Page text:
It was evident during the pandemic that there could be significant long-term changes in education, instigated or accelerated by Covid-19 and the measures put in place to combat it. These include:
1) A widening education gap. There was a sharp distinction between the way in which independent schools and state schools were able to cope with the pandemic. When schools were officially closed down in March, most independent schools had successfully shifted all of their lessons online within a couple of weeks. By contrast, the vast majority of state schools, burdened by the skeleton service they provided to key workers, a lack of resources, staff shortages and illnesses, and the absence of a nationwide learning program, were not able to launch an online program of learning in time. Most state school students went for months without any formal education and look set to suffer further with state education resources being funnelled into healthcare and stimulus packages for propping up the economy.
2) More parents considering the private sector. The insecurity in state education has forced more parents to consider private schools, increasing the competition to the already very competitive, selective secondary and prep schools.
3) A boom in private tutoring. Widening holes in state education and preparation for increasingly selective 7+, 8+, 10+, 11+ and 13+ exams have led to a period of unprecedented demand for private tutoring. Alongside this, redundancies and slow job creation in the wider economy have resulted in a massive increase in the supply of (often unskilled) tutors. We are at a time when the demand for experienced tutors has never been higher yet they are becoming increasingly hard to find.
4) Changing methods of assessment. This year, Cambridge University, in order to limit the spread of the virus, abandoned handwritten exams in some subjects in favour of “open book” exams that students completed on their laptops at home. Many argue this format is a better way of assessing degree knowledge and application than three-hour handwritten exams in a large hall. For the 11+, numerous secondary schools are adopting the ISEB computerised test for their admissions, which can be taken in the students’ schools, instead of conventional paper exams. For GCSEs and A-levels, teachers are calling for exams to be dropped or changed in favour of teacher assessments - the method used this summer - in order to address the uneven effects of the pandemic on students of different economic backgrounds. These indicators may signal a shift away from paper exams beyond the pandemic but the top schools are likely to continue to set their own handwritten entrance exams once the risk of contagion has passed.
5) Technology. With the expansion of online learning, the pandemic has pushed education more, and much more quickly, towards technology, remote learning, computerised assessments and self-learning. In my own experience as a private tutor, I was amazed to see how well and how quickly my students adapted to online lessons. In many cases, whatever disadvantages there were by not being by the student’s side were negated by the enthusiasm my students had for the interactive software we used and by the advantages of having the internet and all its resources at our fingertips.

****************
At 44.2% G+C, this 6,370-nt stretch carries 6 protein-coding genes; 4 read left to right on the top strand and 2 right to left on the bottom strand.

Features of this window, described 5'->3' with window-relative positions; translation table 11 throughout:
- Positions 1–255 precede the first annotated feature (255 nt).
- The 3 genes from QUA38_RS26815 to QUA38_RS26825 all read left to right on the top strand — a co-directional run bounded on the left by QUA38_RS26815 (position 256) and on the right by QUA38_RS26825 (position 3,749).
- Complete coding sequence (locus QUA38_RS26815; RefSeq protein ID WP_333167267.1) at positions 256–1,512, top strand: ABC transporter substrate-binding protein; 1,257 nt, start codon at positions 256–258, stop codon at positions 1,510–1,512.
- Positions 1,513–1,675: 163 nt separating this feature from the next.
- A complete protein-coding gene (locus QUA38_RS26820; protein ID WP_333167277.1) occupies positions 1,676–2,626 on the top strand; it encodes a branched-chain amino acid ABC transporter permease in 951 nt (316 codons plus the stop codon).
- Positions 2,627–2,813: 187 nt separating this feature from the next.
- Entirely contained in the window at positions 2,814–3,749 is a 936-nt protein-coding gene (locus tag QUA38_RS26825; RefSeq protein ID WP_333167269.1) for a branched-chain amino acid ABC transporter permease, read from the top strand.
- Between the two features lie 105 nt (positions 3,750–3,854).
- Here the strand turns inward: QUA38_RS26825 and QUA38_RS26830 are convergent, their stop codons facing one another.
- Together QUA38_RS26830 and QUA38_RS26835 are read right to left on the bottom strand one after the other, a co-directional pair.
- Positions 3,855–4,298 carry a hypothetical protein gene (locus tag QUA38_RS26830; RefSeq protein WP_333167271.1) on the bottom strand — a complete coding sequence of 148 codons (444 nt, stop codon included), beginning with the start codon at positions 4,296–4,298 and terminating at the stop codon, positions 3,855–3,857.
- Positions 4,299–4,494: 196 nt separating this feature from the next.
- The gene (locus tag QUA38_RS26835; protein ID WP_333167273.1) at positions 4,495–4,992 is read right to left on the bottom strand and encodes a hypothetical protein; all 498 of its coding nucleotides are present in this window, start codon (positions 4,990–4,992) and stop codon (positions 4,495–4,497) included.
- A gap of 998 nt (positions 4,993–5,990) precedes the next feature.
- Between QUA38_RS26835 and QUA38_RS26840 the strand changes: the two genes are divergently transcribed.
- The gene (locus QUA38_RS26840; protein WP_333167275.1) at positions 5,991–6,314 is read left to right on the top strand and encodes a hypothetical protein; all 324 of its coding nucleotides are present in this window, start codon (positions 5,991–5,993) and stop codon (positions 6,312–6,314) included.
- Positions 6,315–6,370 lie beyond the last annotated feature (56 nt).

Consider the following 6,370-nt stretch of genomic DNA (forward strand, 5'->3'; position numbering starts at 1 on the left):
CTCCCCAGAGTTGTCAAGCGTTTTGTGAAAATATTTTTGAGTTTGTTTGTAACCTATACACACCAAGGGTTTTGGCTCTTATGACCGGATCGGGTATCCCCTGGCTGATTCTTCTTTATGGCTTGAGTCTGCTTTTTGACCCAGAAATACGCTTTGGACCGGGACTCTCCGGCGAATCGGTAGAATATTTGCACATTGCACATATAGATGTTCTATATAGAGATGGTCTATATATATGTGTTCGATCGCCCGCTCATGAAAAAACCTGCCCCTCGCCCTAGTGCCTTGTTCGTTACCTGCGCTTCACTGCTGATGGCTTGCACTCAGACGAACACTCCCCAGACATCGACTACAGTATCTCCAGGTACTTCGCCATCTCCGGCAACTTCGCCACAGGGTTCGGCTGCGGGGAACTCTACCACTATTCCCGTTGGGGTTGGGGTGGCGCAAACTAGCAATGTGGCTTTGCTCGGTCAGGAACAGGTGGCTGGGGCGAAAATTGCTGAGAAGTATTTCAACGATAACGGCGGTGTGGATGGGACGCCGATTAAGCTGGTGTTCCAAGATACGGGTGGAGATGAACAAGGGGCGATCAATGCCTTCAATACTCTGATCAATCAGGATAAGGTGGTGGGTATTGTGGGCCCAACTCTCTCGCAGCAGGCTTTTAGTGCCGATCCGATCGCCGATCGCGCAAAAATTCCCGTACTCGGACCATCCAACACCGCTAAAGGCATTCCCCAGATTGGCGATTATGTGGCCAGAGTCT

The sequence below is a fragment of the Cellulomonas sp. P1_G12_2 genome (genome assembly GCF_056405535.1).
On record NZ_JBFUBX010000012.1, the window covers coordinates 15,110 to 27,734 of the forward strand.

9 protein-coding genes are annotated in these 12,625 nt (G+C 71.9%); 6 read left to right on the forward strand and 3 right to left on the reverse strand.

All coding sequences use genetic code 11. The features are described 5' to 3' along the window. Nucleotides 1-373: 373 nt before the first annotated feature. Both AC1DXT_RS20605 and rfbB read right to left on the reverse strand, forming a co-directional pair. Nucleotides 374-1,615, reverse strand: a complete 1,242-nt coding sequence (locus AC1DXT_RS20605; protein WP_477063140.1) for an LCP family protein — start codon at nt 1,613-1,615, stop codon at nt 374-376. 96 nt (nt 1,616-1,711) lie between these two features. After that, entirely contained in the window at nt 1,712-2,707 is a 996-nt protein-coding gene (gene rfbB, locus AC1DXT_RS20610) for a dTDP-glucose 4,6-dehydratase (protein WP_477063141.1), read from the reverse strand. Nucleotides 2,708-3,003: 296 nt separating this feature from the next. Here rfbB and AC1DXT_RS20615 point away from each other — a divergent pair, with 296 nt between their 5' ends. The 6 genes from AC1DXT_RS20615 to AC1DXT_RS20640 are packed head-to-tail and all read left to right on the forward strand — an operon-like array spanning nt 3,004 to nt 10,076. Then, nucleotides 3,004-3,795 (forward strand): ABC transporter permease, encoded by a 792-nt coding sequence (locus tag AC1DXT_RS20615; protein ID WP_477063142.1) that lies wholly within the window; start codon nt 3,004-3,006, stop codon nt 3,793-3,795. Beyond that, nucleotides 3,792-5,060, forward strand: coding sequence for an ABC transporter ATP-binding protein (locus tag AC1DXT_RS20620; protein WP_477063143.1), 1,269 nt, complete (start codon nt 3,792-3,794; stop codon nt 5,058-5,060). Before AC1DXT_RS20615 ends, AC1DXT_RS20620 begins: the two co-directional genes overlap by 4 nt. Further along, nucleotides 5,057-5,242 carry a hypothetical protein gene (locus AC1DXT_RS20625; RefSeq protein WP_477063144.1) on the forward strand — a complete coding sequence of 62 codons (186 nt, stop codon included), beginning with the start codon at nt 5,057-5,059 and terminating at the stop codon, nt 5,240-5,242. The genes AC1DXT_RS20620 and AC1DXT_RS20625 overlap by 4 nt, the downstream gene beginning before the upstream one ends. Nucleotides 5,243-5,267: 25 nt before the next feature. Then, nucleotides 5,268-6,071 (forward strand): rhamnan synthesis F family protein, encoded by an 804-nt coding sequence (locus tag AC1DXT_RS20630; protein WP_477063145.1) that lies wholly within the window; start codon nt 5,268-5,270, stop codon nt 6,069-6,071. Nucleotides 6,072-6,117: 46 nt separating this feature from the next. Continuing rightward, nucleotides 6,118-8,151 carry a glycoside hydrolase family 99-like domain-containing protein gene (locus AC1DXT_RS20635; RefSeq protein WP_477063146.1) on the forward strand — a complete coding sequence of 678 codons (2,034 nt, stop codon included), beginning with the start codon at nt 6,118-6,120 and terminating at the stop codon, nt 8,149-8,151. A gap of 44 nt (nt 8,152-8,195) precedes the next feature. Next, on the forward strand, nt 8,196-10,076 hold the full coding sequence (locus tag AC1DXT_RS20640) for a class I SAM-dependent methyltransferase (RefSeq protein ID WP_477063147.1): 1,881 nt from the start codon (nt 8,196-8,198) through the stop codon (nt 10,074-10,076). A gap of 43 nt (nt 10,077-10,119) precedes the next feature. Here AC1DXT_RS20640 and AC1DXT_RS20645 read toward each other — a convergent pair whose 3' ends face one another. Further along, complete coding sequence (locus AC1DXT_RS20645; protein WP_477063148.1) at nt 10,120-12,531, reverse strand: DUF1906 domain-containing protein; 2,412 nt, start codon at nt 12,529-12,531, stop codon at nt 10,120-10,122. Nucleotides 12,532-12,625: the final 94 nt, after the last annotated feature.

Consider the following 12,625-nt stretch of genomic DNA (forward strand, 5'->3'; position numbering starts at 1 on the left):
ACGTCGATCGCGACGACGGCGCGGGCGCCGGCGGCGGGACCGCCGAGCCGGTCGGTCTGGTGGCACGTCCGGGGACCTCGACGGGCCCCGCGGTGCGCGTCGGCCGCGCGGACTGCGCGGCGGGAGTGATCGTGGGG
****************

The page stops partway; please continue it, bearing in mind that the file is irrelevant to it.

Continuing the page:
6) Outsourcing. As a corollary of increased technology, schools have not just embraced external exams but have also embraced external platforms as part of their teaching toolkit. Platforms such as Bond Online, Atom Learning and Mathletics have been integrated into some schools’ curricula, not only because they often provide the closest simulation to specific exams, but they also reduce marking time for teachers and provide them with valuable analytics on their students’ performance.
7) New opportunities and constraints for tertiary education and international students. With curbs on travel, we are likely to see fewer students going abroad for university, at least in the short to mid-term. The pandemic also raises questions about the relevance of university courses as they are currently structured, especially if the networking and social opportunities of meeting other students in person are removed. Some institutions, regardless of the pandemic, are considering shifting large parts of their tuition online. Others are contemplating moving from a subject-specific degree model to a more modular system of ongoing short courses to better prepare their students for the volatile jobs market of the future. These changes may open up some institutions to remote students from all around the world. However, established universities which are heavily oversubscribed, are likely to adapt more slowly, since the prestige of attending them outweighs any hesitance in adapting to new economic models.
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United Nations (2020), Policy Brief: Education during Covid-19 and beyond, https://www.un.org/development/desa/dspd/wp-content/uploads/sites/22/2020/08/sg_policy_brief_covid-19_and_education_august_2020.pdf
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